Directions: Working in pairs, ask about the relationship of the people in the family tree. Example: Student A: Who is Keith’s mother? Student B: Keith’s mother is Agatha. Jonathan + Cynthia Mathew + Catherine Anthony

Thad

Garth

Timothy + Agatha Ethel

Keith

Meredith Ruth

Beth

1

From Teaching Pronunciation: A Reference for Teachers of English to Speakers of Other Languages (Celce-Murcia, Brinton and Goodwin 58). page 106

e -TEALS no. 7 (2016): 87-107 Assessing Speaking Proficiency | Rúben Constantino Correia

Appendix 2 – Example of a Speaking Assessment Grid Level Pronunciation 5 No mispronunciations;

Grammar Vocabulary Breakdown-Response Interaction Grammar accurate, only Appropriate and precise to the Effectively uses kinesics and Interacts fittingly. No delay occasional minor errors2; context; circumlocution; in answering. Is sensitive to turn-taking; Rarely mispronounces; Few minor errors, no Appropriate to the context. Rare Resorts to kinesics and Interacts easily. Minor delay pattern; lack of preciseness; circumlocution easily. Not in answering. Is usually sensitive to turn-taking; always effective; Occasional mispronunciations, Few minor errors, no Choice of words sometimes Resorts mostly to kinesics. Interaction is adequate, but which do not interfere with pattern. Occasional major imprecise or inadequate to the Uses circumlocution with with long delay in answering. Difficulty in turneffort; context; errors3; understanding; -taking; Often mispronounces, but Constant major and minor Limited or inadequate to the Little or no use of circumlocution. Interaction limited to simple intelligible with effort; errors; context; Limited use of kinesics; phrases. May answer ilogically;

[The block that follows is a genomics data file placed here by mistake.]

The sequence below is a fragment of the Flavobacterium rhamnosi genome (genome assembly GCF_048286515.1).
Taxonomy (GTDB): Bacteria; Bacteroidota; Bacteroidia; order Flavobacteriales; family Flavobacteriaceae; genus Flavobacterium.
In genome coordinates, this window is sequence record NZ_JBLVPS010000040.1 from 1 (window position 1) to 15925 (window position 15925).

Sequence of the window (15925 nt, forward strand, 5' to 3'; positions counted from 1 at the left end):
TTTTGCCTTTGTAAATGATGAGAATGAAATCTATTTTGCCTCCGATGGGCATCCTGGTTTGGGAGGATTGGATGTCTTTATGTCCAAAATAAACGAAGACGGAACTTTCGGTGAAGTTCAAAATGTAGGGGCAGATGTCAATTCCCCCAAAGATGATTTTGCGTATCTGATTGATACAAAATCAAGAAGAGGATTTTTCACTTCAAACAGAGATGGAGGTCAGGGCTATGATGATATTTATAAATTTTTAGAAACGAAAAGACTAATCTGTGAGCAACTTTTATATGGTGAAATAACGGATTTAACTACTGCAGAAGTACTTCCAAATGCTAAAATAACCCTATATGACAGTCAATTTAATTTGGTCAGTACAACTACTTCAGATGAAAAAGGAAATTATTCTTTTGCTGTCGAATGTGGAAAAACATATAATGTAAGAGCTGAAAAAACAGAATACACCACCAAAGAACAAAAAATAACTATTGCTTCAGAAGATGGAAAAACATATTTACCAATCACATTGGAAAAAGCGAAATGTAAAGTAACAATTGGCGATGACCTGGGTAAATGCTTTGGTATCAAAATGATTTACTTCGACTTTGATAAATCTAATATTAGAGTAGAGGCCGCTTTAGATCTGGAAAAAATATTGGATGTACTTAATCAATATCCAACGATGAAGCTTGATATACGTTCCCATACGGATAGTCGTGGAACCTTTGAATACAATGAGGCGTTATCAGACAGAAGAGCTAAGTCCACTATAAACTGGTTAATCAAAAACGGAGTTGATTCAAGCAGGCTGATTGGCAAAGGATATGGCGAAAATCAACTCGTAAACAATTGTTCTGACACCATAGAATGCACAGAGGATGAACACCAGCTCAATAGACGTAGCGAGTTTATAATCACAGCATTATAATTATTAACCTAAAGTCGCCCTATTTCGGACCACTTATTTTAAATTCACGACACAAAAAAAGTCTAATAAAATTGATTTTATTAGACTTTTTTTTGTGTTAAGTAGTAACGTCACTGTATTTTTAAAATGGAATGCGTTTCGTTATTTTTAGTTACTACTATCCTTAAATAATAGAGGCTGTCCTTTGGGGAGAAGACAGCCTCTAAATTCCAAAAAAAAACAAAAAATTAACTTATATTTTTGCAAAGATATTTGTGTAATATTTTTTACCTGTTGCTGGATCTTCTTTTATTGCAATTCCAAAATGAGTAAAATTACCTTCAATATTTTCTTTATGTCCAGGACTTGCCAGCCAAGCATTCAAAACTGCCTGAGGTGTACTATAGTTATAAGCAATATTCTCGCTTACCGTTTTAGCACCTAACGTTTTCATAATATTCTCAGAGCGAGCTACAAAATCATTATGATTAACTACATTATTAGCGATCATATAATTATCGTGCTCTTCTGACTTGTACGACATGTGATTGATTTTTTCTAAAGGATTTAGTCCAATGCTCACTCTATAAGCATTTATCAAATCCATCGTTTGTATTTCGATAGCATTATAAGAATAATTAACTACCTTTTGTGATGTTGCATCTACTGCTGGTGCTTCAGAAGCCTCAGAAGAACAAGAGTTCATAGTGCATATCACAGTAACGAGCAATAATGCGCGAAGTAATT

4

3

2

1

Is unintelligible.

Grammar inaccurate, except in formulaic expressions.

Lacking in vocabulary necessary to the context.

No use of strategies to compensate proficiency deficiencies.

2

Minor errors do not interfere with the listener’s comprehension. For instance, using “that” instead of “who” (or vice-versa).

3

Major errors interfere with the listener’s comprehension. For instance, ungrammatical utterances (e.g. subject-verb agreement).

Speech Flow Speaks fluently;

Rarely hesitates;

Maintains flow of speech but uses repetition and/ or self-correction;

Hesitations are frequent and disrupt the flow of speech; Cannot maintain interaction. Speech flow so halting Produces irrelevant that little interaction is answers. possible.